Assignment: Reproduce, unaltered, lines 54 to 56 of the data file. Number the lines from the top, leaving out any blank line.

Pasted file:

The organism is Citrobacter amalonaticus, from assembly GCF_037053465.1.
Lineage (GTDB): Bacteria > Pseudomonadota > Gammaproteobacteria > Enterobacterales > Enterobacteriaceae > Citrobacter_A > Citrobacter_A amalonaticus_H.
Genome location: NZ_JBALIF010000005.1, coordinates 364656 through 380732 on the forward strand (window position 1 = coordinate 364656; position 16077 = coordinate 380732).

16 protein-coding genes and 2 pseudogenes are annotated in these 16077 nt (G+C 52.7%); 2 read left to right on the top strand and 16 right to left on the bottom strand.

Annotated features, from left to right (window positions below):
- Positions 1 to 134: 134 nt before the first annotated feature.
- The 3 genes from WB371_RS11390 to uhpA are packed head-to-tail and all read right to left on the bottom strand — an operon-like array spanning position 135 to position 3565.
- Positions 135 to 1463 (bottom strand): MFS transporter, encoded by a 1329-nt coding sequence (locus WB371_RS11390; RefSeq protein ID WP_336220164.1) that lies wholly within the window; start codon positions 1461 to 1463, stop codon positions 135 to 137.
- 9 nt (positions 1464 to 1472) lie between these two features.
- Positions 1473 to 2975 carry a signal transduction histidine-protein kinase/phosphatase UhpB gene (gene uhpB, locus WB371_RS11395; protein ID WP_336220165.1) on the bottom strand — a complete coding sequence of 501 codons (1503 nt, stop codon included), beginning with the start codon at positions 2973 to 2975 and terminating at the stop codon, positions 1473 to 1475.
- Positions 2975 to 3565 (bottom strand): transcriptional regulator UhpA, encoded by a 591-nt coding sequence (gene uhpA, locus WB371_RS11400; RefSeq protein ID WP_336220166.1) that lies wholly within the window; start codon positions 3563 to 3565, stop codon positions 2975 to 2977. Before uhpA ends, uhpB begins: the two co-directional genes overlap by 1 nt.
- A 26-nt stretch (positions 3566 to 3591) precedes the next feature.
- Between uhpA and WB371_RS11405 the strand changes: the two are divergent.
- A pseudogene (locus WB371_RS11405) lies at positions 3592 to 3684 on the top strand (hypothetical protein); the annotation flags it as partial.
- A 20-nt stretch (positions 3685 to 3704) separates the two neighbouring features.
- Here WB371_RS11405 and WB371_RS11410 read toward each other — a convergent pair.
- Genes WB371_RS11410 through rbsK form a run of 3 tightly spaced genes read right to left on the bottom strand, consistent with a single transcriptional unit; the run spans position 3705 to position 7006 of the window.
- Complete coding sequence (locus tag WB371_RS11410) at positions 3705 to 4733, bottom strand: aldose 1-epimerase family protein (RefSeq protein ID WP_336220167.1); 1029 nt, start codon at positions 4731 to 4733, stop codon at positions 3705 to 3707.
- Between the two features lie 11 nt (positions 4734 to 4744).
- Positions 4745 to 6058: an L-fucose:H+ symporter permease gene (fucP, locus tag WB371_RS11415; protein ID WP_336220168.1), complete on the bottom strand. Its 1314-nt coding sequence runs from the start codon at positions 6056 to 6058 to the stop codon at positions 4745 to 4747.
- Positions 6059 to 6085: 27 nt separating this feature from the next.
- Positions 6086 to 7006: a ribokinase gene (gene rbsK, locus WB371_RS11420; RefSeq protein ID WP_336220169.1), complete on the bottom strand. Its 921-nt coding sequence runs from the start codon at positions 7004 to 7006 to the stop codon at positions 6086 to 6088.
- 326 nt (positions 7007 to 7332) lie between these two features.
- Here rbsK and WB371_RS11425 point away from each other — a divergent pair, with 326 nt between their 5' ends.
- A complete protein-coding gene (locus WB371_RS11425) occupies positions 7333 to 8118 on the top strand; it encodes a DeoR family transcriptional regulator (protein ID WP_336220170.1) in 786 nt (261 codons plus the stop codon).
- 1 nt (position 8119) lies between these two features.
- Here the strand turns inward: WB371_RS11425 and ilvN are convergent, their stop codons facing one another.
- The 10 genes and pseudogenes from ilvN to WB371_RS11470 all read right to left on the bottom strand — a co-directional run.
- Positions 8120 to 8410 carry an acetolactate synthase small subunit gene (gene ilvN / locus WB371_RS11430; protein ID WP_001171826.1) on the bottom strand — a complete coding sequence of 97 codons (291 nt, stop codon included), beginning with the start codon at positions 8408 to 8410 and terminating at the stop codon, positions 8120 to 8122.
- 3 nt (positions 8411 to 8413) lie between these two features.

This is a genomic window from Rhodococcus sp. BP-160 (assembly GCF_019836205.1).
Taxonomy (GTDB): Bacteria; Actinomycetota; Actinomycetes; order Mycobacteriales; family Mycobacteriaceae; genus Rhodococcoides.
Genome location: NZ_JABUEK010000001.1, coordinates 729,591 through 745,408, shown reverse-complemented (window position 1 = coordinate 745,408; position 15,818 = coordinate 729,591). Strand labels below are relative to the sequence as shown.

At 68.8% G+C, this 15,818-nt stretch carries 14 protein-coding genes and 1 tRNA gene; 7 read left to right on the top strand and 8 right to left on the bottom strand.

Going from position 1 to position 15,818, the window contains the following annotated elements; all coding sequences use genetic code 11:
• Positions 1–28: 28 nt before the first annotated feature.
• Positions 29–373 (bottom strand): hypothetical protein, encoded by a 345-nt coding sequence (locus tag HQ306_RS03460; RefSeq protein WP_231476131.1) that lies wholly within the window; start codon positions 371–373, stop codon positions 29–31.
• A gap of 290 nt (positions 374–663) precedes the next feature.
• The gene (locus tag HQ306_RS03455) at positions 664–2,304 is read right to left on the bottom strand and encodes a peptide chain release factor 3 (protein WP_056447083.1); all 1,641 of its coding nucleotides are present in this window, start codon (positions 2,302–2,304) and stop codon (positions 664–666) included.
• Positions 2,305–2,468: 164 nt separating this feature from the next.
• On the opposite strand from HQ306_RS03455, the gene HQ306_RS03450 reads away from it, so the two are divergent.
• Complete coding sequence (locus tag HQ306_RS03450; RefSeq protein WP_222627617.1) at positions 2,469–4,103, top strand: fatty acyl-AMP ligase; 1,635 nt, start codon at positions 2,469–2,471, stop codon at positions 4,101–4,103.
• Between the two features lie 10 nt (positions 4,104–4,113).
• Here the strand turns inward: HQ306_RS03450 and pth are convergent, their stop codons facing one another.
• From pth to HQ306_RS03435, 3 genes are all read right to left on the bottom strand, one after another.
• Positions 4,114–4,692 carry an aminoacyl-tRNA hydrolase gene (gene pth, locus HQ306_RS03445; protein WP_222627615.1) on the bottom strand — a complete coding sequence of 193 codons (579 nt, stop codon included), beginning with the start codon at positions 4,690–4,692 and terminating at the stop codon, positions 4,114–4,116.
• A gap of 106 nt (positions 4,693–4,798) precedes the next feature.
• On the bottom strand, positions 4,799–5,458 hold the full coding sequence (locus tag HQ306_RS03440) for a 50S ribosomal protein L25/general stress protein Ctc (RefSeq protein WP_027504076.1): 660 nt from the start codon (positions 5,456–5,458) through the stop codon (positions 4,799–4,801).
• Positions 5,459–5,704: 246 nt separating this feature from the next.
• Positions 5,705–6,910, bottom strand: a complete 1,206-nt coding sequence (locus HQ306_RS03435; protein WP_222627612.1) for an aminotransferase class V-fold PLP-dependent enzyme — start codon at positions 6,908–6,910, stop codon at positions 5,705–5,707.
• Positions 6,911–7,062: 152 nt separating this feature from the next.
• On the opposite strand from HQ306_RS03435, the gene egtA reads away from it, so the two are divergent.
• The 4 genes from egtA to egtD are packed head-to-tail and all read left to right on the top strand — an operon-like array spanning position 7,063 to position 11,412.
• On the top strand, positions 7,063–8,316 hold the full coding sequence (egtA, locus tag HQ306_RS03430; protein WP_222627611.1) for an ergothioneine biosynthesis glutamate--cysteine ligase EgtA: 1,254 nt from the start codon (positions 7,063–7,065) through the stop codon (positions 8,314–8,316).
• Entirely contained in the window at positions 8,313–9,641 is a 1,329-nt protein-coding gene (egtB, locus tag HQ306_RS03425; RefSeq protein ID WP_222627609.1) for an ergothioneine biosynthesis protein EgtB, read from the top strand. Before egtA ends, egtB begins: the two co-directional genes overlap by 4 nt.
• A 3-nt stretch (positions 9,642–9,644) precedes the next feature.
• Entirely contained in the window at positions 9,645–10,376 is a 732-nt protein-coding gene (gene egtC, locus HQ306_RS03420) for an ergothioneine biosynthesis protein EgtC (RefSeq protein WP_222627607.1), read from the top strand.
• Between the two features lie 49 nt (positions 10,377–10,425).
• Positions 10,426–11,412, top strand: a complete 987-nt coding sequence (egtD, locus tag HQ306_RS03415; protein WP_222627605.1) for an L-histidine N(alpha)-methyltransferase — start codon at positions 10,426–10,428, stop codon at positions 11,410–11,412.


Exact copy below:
• On the top strand, positions 7,063–8,316 hold the full coding sequence (egtA, locus tag HQ306_RS03430; protein WP_222627611.1) for an ergothioneine biosynthesis glutamate--cysteine ligase EgtA: 1,254 nt from the start codon (positions 7,063–7,065) through the stop codon (positions 8,314–8,316).
• Entirely contained in the window at positions 8,313–9,641 is a 1,329-nt protein-coding gene (egtB, locus tag HQ306_RS03425; RefSeq protein ID WP_222627609.1) for an ergothioneine biosynthesis protein EgtB, read from the top strand. Before egtA ends, egtB begins: the two co-directional genes overlap by 4 nt.
• A 3-nt stretch (positions 9,642–9,644) precedes the next feature.